The more things change the more they stay the same. Thursday morning I woke up, took my daughter to school, made lunch, and then got on an airplane that took me on a trip halfway around the world, flying past news-worthy cities with names like Baghdad and Allepo and over the Tigris and Euphrates rivers. Thirteen hours of flying landed us in Dubai where midnight found us riding in a taxi with a driver who explained to us that in Dubai the Old Town is the section that contains all the new buildings. Soon we were sitting in the baking desert heat and eating pizza while watching a Vegas-Style fountain show blast out (among other things) the music of Thriller. Then we went to the mall with the Starbucks and Ikea and Subway. It was all strange and exotic, yet so oddly familiar. It never ceases to amaze me what America has as its chief exports to the world.
A few hours more and another airplane and we wearily stumbled through the doors into the tropical sun of Colombo, Sri Lanka to negotiate with beggars who try to manhandle your luggage for you and then charge you for that privilege. As my nostrils were assaulted by the mixed scent of salt air, exhaust fumes, and the faint scent of decay that no tropical city is ever without the first word that popped into my head was “home.” The looks and sounds and smells all have so evocative of the West Indian island where I grew that I immediately understood why Columbus thought he had had managed to reach the East Indies by sailing around the world. Even the insanity of the bus ride out of the city had an odd sense of rightness to it as we tried our best to abide by the Sri Lankan rule that no two cars may follow behind each other at any given time. It’s a different place in a different world but it’s still so much the same.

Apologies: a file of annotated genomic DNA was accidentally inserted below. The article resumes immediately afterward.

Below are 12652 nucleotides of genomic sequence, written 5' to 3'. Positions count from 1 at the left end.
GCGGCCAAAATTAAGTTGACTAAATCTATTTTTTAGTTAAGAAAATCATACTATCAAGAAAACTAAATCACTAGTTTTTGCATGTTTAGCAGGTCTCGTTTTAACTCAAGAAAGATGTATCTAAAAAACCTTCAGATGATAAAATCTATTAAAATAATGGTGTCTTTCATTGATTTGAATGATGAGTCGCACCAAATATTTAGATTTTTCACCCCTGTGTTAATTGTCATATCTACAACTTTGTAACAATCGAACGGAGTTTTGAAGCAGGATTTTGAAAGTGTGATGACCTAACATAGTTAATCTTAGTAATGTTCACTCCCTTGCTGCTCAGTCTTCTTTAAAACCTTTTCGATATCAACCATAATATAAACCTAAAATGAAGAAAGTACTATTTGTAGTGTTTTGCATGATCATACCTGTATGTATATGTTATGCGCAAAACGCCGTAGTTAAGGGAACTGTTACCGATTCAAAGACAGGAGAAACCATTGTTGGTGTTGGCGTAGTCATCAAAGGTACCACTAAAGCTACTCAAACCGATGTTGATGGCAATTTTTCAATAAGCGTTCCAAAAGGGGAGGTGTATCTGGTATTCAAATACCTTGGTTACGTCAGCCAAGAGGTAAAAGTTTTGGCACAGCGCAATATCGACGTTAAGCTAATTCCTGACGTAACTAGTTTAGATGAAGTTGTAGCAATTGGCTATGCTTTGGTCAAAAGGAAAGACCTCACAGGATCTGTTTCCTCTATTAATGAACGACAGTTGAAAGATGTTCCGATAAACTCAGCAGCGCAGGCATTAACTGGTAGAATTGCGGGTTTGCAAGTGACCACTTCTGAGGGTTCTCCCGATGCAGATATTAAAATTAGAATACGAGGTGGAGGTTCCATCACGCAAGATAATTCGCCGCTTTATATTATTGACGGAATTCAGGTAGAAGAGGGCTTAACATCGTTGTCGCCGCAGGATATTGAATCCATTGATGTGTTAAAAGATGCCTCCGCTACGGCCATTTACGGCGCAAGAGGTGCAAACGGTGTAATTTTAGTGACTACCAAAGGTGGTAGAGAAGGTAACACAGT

There are distinctions, of course. The surf of the Indian ocean roars just a few steps from our lodgings but the sand is an unfamiliar shade of brown not white or black like the coral-laden beaches of Grenada. The people here find their roots in Asia not Africa and the stream of liquid syllables that characterize the Sinhalese language are nothing like that Jamaican-style English pronouncements of my adopted homeland. Perhaps the starkest contrast of all to me is that the religion here is majority Buddhist and though I saw a few signs of Catholicism during the bus ride to the hotel there was nary a Protestant church or mission in sight.
For all the little differences, being here has sent me on a sentimental journey through my past as I sit here basking in a tropical sun (that is strangely hotter during the morning than the afternoon because of where it sits below the equator). I’m sure that by now my traveling companions have long since tired of hearing me say the words “well, where I grew up…” as I compare this island nation to one that my heart has been missing for a decade. Perhaps it’s just some trick of memory combined with jet lag that warms my soul for scenes both old and new. But I’ll take it. I’ll love every minute of it. Sri Lanka may not be home but the feeling that it could have been is never far from the edge of my senses. The Dubai cab driver had the right of it. What is new is old for me. And what is old has once again become new.
Tomorrow we’ll be out in the field and I can’t wait to start sharing with you what we see.